Where there is a conflict between two parties the first impulse may be to immediately turn to the courts in order to find a resolution. However, this process can be costly in terms of legal fees and can be tremendously time-consuming. There is an alternative form of conflict resolution – mediation.
The mediation process calls into a service an impartial third party to assist in the two parties in conflict reaching a mutually agreeable settlement.
There is a myriad of situations where mediation proceedings might take place. These can include divorce, labor disputes, commercial issues, employment issues and many others. The key is that mediation should not require complex evidentiary approaches or be governed by strict procedural issues such as would be the case in a court of law.
Participation in a mediation process is voluntary – however, there may be instances where mediation is part of a contractual obligation. This is common in labor issues were going to court would not be in the best interests of either party, at least as a first step.
The person who is the mediator is chosen for a variety of attributes and skills. Primarily the ability to keep a clear, calm view of the proceedings without being biased towards either side. They are often skilled negotiators who are able to steer the proceedings towards an equitable outcome. In many instances, the mediator is an attorney. this can be useful when it comes time to draw up the documentation covering the mediated settlement between the parties. It is however also true that in some instances the two parties will choose a mediator that is not an attorney due to the costs involved.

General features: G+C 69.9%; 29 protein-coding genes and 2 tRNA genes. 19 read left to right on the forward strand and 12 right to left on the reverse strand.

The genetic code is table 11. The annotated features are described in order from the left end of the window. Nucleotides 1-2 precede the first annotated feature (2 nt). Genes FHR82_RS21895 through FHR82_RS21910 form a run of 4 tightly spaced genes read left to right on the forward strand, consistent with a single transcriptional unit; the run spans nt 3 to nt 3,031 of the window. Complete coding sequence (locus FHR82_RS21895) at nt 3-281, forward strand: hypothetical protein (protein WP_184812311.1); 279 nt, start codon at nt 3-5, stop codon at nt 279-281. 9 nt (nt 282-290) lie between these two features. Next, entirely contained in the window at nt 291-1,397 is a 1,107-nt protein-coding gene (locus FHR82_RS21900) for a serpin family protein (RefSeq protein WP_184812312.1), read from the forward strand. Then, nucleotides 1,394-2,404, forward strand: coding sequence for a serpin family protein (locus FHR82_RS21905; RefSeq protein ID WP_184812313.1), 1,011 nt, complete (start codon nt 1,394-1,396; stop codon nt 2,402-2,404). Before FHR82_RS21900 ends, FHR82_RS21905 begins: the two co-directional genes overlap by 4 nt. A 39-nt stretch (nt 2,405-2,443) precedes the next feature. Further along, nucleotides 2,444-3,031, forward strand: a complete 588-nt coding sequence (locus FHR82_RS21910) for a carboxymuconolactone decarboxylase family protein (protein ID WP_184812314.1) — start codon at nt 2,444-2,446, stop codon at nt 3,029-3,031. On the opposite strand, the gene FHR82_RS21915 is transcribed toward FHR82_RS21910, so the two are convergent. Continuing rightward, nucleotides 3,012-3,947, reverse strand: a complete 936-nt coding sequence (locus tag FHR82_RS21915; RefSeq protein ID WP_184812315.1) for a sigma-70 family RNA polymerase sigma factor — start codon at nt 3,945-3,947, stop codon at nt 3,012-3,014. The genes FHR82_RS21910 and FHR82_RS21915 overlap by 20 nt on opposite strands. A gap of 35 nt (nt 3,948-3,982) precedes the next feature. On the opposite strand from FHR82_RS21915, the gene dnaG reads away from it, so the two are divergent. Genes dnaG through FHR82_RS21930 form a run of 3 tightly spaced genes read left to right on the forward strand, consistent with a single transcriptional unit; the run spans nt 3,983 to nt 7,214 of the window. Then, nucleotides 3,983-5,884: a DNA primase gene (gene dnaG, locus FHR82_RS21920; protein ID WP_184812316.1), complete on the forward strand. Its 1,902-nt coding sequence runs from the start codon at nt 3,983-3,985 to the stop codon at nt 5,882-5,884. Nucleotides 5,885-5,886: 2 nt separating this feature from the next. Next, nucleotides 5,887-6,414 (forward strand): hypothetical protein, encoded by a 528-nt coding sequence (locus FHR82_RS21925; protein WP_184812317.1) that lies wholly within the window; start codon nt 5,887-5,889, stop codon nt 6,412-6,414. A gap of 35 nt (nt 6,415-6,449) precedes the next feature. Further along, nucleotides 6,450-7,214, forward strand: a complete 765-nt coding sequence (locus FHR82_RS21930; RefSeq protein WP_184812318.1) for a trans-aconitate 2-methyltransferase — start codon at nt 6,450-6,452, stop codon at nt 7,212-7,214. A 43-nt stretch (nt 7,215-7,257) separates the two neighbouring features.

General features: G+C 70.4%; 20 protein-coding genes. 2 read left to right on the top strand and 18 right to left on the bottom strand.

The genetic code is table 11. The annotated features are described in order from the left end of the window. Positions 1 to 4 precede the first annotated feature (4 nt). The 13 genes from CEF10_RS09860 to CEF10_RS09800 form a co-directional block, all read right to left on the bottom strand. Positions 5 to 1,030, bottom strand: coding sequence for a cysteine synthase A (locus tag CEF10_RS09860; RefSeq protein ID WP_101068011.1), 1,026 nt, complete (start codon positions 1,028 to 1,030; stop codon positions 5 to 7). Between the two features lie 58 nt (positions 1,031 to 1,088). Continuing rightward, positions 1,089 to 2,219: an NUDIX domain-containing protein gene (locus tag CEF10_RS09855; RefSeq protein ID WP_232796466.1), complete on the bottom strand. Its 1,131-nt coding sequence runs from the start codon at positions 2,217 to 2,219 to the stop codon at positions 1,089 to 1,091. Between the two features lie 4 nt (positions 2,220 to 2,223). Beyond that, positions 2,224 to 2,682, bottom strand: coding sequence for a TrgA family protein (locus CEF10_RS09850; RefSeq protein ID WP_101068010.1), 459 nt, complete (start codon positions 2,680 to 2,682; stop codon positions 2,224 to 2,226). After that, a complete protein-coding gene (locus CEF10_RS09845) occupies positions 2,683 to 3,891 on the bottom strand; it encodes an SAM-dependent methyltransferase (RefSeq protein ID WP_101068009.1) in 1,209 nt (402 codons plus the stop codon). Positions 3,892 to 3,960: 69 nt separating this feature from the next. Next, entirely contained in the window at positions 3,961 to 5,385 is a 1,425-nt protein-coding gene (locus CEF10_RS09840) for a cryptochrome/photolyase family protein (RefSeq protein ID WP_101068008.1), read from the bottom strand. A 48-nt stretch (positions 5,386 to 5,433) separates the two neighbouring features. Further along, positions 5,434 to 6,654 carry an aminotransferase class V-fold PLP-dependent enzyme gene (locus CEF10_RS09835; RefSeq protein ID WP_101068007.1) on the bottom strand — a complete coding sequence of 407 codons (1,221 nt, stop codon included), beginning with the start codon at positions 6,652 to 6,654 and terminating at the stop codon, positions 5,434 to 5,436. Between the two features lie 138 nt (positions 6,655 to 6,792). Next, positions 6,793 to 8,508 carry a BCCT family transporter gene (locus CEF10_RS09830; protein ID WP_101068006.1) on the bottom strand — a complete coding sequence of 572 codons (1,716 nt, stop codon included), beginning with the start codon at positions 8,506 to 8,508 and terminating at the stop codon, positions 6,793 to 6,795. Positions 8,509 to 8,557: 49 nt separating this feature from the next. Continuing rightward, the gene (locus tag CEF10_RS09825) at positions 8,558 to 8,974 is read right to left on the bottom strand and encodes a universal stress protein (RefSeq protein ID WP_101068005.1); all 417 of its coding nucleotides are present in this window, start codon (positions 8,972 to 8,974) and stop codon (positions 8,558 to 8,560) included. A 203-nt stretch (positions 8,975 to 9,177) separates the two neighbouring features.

It cannot be emphasized enough that the time savings of mediation over court proceedings is hugely attractive. once the two parties sign an agreement to mediate the process can literally be over within weeks. This is as opposed to court proceedings where simply getting an initial court date and preparing arguments can take months. Add to that the time actually spent in court and the attraction of mediation becomes readily apparent.
The attraction of mediation is also the fact that the relationship between the two parties can usually be salvaged. The animosity that almost inevitably follows a court case will in most instances make this impossible. this is especially important where there is a business or personal relationship between the two parties – including divorce where children are involved.